[CentOS] Lock files in scripts

Devin Reade gdr at gno.org
Wed Jul 13 17:35:06 UTC 2011

--On Wednesday, July 13, 2011 10:16:12 AM -0700 Kenneth Porter
<shiva at sewingwitch.com> wrote:

> I was about to ask here how to do proper locking in a bash script when I 
> found a page that addressed my objections to the race conditions I was 
> finding in most sample code:
> <http://www.davidpashley.com/articles/writing-robust-shell-scripts.html>
> I just wanted to pass on the link to anyone else that needs this.
> One thing not addressed is how to deal with an orphaned lock file (eg. if 
> the system crashes with the lock held). He stores the PID in the lock
> file,  so one could look up the matching process and see if it's the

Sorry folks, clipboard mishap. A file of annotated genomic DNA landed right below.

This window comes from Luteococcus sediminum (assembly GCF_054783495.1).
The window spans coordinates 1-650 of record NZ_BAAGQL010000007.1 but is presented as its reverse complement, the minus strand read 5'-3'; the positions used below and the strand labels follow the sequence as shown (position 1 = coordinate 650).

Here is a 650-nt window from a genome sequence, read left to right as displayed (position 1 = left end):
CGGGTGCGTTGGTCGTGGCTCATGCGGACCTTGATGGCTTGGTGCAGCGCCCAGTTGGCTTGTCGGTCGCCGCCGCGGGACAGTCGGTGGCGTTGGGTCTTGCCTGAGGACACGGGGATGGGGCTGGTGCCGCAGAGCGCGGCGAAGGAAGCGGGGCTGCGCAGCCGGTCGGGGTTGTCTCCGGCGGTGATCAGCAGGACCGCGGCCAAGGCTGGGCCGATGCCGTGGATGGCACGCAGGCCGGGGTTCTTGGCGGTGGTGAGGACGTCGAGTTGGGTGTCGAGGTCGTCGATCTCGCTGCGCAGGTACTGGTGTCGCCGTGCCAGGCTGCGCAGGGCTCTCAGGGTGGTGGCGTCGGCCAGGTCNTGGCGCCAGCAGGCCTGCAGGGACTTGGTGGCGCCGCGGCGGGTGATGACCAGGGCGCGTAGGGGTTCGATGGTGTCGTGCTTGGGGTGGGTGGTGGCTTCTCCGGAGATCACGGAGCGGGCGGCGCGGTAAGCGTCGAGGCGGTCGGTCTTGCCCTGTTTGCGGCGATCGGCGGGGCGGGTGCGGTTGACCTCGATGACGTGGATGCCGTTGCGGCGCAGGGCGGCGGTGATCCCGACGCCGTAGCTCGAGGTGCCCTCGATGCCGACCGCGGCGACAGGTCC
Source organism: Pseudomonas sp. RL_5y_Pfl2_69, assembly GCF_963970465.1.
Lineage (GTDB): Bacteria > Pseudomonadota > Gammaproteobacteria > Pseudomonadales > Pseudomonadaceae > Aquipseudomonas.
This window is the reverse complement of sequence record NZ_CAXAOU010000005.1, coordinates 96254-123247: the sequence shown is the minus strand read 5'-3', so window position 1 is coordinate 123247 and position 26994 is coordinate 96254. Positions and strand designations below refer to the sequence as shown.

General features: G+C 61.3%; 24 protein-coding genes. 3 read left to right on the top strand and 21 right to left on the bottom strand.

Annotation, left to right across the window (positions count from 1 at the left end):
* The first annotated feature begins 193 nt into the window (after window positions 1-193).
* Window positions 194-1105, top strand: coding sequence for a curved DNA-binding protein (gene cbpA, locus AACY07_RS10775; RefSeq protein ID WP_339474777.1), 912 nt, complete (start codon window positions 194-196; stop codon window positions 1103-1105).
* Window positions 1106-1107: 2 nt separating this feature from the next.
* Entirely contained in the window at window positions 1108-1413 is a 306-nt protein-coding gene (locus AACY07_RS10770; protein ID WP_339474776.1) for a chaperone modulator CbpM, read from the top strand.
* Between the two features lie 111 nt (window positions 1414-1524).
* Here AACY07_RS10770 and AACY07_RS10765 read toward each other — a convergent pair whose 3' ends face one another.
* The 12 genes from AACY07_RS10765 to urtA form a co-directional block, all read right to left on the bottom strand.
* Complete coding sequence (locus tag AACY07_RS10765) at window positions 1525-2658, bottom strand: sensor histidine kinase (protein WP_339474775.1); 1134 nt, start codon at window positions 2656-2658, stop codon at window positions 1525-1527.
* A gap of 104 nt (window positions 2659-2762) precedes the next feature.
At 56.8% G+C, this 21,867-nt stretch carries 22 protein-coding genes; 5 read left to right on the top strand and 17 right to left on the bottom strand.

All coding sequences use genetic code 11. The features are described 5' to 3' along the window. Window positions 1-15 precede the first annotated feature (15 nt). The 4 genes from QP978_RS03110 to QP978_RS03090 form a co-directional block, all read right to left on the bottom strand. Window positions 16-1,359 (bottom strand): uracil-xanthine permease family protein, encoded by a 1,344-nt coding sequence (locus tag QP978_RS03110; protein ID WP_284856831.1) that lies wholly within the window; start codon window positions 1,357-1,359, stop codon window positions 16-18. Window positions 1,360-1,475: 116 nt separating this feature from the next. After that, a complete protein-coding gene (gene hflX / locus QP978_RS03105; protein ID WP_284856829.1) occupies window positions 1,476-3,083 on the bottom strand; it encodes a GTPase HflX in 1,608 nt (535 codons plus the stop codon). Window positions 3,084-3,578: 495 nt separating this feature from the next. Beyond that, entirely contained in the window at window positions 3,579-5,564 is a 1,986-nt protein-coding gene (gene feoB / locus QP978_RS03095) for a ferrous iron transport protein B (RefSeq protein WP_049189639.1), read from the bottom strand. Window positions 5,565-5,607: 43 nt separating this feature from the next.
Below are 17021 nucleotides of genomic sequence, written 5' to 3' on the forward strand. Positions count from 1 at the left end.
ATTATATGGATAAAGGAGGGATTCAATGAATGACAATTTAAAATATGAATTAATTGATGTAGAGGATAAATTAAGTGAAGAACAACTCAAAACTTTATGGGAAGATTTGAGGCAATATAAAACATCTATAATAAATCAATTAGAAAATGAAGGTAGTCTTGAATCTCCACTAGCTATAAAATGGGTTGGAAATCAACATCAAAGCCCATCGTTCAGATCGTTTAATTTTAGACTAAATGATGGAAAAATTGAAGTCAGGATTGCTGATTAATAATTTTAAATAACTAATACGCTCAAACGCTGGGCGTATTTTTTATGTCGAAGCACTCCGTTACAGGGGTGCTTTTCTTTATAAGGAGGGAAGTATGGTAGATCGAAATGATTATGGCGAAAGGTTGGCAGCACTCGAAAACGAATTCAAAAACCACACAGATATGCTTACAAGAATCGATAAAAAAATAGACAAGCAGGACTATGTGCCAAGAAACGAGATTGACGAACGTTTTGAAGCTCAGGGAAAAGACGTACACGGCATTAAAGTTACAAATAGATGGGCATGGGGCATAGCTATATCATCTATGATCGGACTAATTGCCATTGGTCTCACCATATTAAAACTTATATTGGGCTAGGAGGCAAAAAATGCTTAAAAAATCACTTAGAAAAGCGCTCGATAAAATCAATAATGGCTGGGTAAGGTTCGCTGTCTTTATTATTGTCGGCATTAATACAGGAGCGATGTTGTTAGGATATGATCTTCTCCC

> script that's  expected to create it. Otherwise one should be safe in
> deleting the lock  file and trying again.

If you're concerned about an OS crash, you can distinguish that
case by putting your lock files into either a directory that is 
cleaned up by the system on boot (like /var/lock) or to put it
in a tmpfs filesystem (such as if you have /tmp mounted as tmpfs).
If you're using the latter, then watch for other users playing
silly-bugger with your lock files to try to compromise or crash
your system, such as making /tmp/mylockfile a symlink to /etc/passwd
so that you can trash it when you try to write to it.
(See the last paragraph on avoiding it.)

If you're concerned about a script crash, the trap (with 0 1 2 15)
takes care of that.

However, although I like the trap mechanism for dealing with cleaning
up temporary files (especially those files or directories containing
temporary files created by mktemp(1)), I don't think that it's the
right tool for lock files.  Instead, have a look at flock(1) to avoid
the race conditions.  (See flock(2) about its unsuitability for locks
on NFS filesystems, though.)


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